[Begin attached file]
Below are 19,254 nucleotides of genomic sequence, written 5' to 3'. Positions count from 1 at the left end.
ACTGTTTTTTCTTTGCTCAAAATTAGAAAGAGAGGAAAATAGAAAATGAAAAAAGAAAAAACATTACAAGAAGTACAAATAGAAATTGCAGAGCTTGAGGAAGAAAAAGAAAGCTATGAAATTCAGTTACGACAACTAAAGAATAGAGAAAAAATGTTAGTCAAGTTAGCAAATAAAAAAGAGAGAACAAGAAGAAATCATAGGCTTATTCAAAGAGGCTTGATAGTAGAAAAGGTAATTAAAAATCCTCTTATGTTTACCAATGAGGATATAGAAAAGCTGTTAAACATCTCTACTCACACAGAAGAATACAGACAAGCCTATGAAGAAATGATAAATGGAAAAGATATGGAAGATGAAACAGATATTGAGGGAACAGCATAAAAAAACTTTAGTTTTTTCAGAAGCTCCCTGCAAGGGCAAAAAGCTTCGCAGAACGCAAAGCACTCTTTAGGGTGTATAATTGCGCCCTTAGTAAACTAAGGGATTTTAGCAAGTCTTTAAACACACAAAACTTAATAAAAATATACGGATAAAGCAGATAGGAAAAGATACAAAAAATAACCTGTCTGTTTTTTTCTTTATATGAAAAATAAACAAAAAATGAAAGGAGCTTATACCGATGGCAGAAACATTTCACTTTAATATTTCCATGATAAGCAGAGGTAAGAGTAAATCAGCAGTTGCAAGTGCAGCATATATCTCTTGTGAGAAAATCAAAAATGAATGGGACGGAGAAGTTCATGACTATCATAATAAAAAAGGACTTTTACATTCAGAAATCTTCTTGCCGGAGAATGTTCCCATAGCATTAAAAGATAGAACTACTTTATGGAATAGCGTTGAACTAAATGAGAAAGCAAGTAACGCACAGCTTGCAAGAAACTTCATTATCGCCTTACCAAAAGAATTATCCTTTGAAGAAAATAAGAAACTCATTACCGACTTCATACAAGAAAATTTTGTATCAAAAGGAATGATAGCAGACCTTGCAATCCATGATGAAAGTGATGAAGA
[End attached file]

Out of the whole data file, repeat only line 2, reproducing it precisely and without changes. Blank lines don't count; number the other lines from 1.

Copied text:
ACTGTTTTTTCTTTGCTCAAAATTAGAAAGAGAGGAAAATAGAAAATGAAAAAAGAAAAAACATTACAAGAAGTACAAATAGAAATTGCAGAGCTTGAGGAAGAAAAAGAAAGCTATGAAATTCAGTTACGACAACTAAAGAATAGAGAAAAAATGTTAGTCAAGTTAGCAAATAAAAAAGAGAGAACAAGAAGAAATCATAGGCTTATTCAAAGAGGCTTGATAGTAGAAAAGGTAATTAAAAATCCTCTTATGTTTACCAATGAGGATATAGAAAAGCTGTTAAACATCTCTACTCACACAGAAGAATACAGACAAGCCTATGAAGAAATGATAAATGGAAAAGATATGGAAGATGAAACAGATATTGAGGGAACAGCATAAAAAAACTTTAGTTTTTTCAGAAGCTCCCTGCAAGGGCAAAAAGCTTCGCAGAACGCAAAGCACTCTTTAGGGTGTATAATTGCGCCCTTAGTAAACTAAGGGATTTTAGCAAGTCTTTAAACACACAAAACTTAATAAAAATATACGGATAAAGCAGATAGGAAAAGATACAAAAAATAACCTGTCTGTTTTTTTCTTTATATGAAAAATAAACAAAAAATGAAAGGAGCTTATACCGATGGCAGAAACATTTCACTTTAATATTTCCATGATAAGCAGAGGTAAGAGTAAATCAGCAGTTGCAAGTGCAGCATATATCTCTTGTGAGAAAATCAAAAATGAATGGGACGGAGAAGTTCATGACTATCATAATAAAAAAGGACTTTTACATTCAGAAATCTTCTTGCCGGAGAATGTTCCCATAGCATTAAAAGATAGAACTACTTTATGGAATAGCGTTGAACTAAATGAGAAAGCAAGTAACGCACAGCTTGCAAGAAACTTCATTATCGCCTTACCAAAAGAATTATCCTTTGAAGAAAATAAGAAACTCATTACCGACTTCATACAAGAAAATTTTGTATCAAAAGGAATGATAGCAGACCTTGCAATCCATGATGAAAGTGATGAAGA